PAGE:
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Bay of Plenty
Whakatane Heads 15 3 2006.JPG
The Bay of Plenty seen from Whakatāne. The Whakatane River (foreground) is one of eight major rivers that empty into the bay.
NZ-Bay of Plenty.png
Location of the bight in the North Island
Country New Zealand
Largest City Tauranga
Basin features
River system Pacific Ocean
Bay of Plenty

Te Moana-a-Toi (Māori)
Position of Bay of Plenty.png
Country New Zealand
Island North Island
Seat Whakatāne
 • Total 12,231 km2 (4,722 sq mi)
 • Land 12,072.00 km2 (4,661.03 sq mi)
 (June 2023)
 • Total 354,100
 • Density 28.951/km2 (74.983/sq mi)
Time zone UTC+12 (NZST)
 • Summer (DST) UTC+13 (NZDT)
ISO 3166 code NZ-BOP
HDI (2017) 0.902
very high · 11th

The Bay of Plenty (Māori: Te Moana-a-Toi) is a region of New Zealand, situated around a bight of the same name in the northern coast of the North Island. The bight stretches 260 km from the Coromandel Peninsula in the west to Cape Runaway in the east. The Bay of Plenty Region, governed by the Bay of Plenty Regional Council, incorporates several large islands in the bay, in addition to the mainland area. Called Te Moana-a-Toi (the Sea of Toi) in the Māori language after Toi, an early ancestor, the name 'Bay of Plenty' was bestowed by James Cook in 1769 when he noticed the abundant food supplies at several Māori villages there, in stark contrast to observations he had made earlier in Poverty Bay.


The subnational gross domestic product (GDP) of Bay of Plenty was estimated at NZ$17.24 billion in the year to March 2019, 5.7% of New Zealand's national GDP. The subnational GDP per capita was estimated at $53,700 in the same period. In the year to March 2018, primary industries contributed $1.89 billion (11.6%) to the regional GDP, goods-producing industries contributed $3.24 billion (20.0%), service industries contributed $9.72 billion (59.8%), and taxes and duties contributed $1.39 billion (8.6%).

Cruise Ship In Port Of Tauranga
The Port of Tauranga is the largest port in the country by cargo volume.

Agriculture, natural resources and tourism are the major industries. Most (96 per cent) of the region is defined as 'rural', with 22% of land usage representing farm land and 38% representing nature reserve land. The most common agricultural land uses are horticulture, dairy, grazing and sheep farming. The region has over 11,500 hectares of horticultural land, predominantly producing kiwifruit and avocadoes. The region also has an abundance of coastal, forestry and geothermal resources. Forestry emerged as a vital industry in the 1950s, with radiata pine being planted during the early 20th century. Forestry is commercially planted and managed, mostly using planted foreign tree species, and timber is sent to the Port of Tauranga for export. Geothermal activity is a source of tourism, and geothermal energy is emerging as a major regional source of electricity. Tourism is the other notable industry, accounting for 15% of the region's GDP from March 2000 to 2004.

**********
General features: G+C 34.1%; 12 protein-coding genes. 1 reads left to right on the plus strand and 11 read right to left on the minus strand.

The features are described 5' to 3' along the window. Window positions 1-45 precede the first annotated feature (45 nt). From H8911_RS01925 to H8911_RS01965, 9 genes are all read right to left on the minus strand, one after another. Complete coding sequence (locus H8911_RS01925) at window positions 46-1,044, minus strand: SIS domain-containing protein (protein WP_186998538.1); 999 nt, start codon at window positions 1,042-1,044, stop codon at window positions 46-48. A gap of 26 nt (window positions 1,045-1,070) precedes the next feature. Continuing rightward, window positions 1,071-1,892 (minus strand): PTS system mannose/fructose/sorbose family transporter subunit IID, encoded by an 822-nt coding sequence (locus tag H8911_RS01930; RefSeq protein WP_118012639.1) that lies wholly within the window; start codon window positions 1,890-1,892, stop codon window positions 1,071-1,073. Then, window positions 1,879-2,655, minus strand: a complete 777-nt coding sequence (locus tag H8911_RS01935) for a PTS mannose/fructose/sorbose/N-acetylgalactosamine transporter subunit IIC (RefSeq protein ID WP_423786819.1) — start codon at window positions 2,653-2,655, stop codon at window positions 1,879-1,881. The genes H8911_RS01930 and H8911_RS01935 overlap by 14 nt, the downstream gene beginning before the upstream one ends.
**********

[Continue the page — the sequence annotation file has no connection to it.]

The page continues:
Overall economic growth in the Bay of Plenty averaged 2.1% between March 2000 and 2004, compared with the national rate of 3.5%, although per capita real GDP growth in the five years to March 2003 matched the national growth rate at an averaged 2.3%. In the 2013 Census, the median annual income was $26,200, below the national median of $28,500. Further, 39.3% of people aged 15 years or older earned an annual income of less than $20,000, compared with 38.2% of people nationally. Unemployment was at 9.0% of people 15 years or older, compared with 7.1% nationally.


The Bay of Plenty is represented in several domestic sporting competitions. The Bay of Plenty Rugby Union oversees the Bay of Plenty Steamers, who play in the Mitre10 Cup. The Steamers are also a feeder club for the Chiefs who play in the Super Rugby competition. The Waikato/Bay of Plenty Magic compete in the ANZ Championship in netball, having previously played in the National Bank Cup. Bay of Plenty also makes up a part of the Northern Districts cricket region and the Midlands hockey region.


The Bay of Plenty has 227 kilometres (141 mi) of rail network and 4,460 kilometres (2,770 mi) of roads. The main rail line in the region is the East Coast Main Trunk Railway, which extends from Hamilton in the Waikato region to Kawerau via Tauranga, with the Murupara Branch Railway extending the Kawerau terminus to Murupara, and the Mount Maunganui Branch connecting the Mount Maunganui terminus with the East Coast Main Trunk. Rail networks in the region are used exclusively for freight. The hub of regional economic activity is the Port of Tauranga, with well-established rail and road connections to other parts of the region. Three commercial airports also operate in the Bay of Plenty: Tauranga Airport, Rotorua Airport and Whakatane Airport.

Car travel remains the dominant form of transport in the region. In 2002, the number of vehicles owned in the region was 189,000, with an average of 1.51 vehicles per household. Public transport bus services exist only in Tauranga and Rotorua. Significant growth in the Western Bay of Plenty District has seen increased strain on road infrastructure, particularly with increasing traffic congestion in Tauranga. Due to this growth, a new highway network is being planned and constructed in Tauranga to join with its current network spanning on the western side of the city. The NZ Transport Agency, in conjunction with Environment Bay of Plenty, Tauranga City and the Western Bay of Plenty District Councils, is planning to build an Eastern Motorway bypassing Te Puke, a Western Motorway bypassing Omokoroa and a smaller Southern Motorway.

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